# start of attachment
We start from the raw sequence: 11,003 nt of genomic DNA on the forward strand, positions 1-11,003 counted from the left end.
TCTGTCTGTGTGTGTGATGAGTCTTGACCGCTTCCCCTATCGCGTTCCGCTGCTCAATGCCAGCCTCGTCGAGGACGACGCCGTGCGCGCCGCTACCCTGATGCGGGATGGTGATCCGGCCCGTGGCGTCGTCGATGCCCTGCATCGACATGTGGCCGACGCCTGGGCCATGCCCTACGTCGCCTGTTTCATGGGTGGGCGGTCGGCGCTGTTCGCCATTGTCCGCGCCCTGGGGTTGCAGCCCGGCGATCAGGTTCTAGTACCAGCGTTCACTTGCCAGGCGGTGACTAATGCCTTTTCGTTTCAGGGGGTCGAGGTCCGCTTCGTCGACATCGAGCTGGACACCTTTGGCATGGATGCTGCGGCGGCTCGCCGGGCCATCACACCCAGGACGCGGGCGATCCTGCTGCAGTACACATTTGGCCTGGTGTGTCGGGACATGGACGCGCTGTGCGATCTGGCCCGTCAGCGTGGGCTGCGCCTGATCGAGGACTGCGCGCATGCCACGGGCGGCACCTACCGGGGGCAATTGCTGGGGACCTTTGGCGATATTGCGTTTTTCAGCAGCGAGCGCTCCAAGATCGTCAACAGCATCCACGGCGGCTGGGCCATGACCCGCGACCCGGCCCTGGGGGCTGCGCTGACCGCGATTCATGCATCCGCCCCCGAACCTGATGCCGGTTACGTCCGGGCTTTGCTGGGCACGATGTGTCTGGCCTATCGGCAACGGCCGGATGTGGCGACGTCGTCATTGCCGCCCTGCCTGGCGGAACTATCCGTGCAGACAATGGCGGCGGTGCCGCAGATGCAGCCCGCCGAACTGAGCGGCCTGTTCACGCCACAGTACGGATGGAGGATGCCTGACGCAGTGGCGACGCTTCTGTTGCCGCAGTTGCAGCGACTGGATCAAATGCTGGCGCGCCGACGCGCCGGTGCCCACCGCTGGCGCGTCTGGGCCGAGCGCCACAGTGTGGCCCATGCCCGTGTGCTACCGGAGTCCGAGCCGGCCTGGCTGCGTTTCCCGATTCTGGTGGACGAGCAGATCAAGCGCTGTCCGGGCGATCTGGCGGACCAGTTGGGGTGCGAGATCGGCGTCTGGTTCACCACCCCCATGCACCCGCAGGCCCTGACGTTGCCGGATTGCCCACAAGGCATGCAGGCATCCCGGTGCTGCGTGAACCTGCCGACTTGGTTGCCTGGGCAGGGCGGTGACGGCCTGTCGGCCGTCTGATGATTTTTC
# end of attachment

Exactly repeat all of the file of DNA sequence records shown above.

We start from the raw sequence: 11,003 nt of genomic DNA on the forward strand, positions 1-11,003 counted from the left end.
TCTGTCTGTGTGTGTGATGAGTCTTGACCGCTTCCCCTATCGCGTTCCGCTGCTCAATGCCAGCCTCGTCGAGGACGACGCCGTGCGCGCCGCTACCCTGATGCGGGATGGTGATCCGGCCCGTGGCGTCGTCGATGCCCTGCATCGACATGTGGCCGACGCCTGGGCCATGCCCTACGTCGCCTGTTTCATGGGTGGGCGGTCGGCGCTGTTCGCCATTGTCCGCGCCCTGGGGTTGCAGCCCGGCGATCAGGTTCTAGTACCAGCGTTCACTTGCCAGGCGGTGACTAATGCCTTTTCGTTTCAGGGGGTCGAGGTCCGCTTCGTCGACATCGAGCTGGACACCTTTGGCATGGATGCTGCGGCGGCTCGCCGGGCCATCACACCCAGGACGCGGGCGATCCTGCTGCAGTACACATTTGGCCTGGTGTGTCGGGACATGGACGCGCTGTGCGATCTGGCCCGTCAGCGTGGGCTGCGCCTGATCGAGGACTGCGCGCATGCCACGGGCGGCACCTACCGGGGGCAATTGCTGGGGACCTTTGGCGATATTGCGTTTTTCAGCAGCGAGCGCTCCAAGATCGTCAACAGCATCCACGGCGGCTGGGCCATGACCCGCGACCCGGCCCTGGGGGCTGCGCTGACCGCGATTCATGCATCCGCCCCCGAACCTGATGCCGGTTACGTCCGGGCTTTGCTGGGCACGATGTGTCTGGCCTATCGGCAACGGCCGGATGTGGCGACGTCGTCATTGCCGCCCTGCCTGGCGGAACTATCCGTGCAGACAATGGCGGCGGTGCCGCAGATGCAGCCCGCCGAACTGAGCGGCCTGTTCACGCCACAGTACGGATGGAGGATGCCTGACGCAGTGGCGACGCTTCTGTTGCCGCAGTTGCAGCGACTGGATCAAATGCTGGCGCGCCGACGCGCCGGTGCCCACCGCTGGCGCGTCTGGGCCGAGCGCCACAGTGTGGCCCATGCCCGTGTGCTACCGGAGTCCGAGCCGGCCTGGCTGCGTTTCCCGATTCTGGTGGACGAGCAGATCAAGCGCTGTCCGGGCGATCTGGCGGACCAGTTGGGGTGCGAGATCGGCGTCTGGTTCACCACCCCCATGCACCCGCAGGCCCTGACGTTGCCGGATTGCCCACAAGGCATGCAGGCATCCCGGTGCTGCGTGAACCTGCCGACTTGGTTGCCTGGGCAGGGCGGTGACGGCCTGTCGGCCGTCTGATGATTTTTC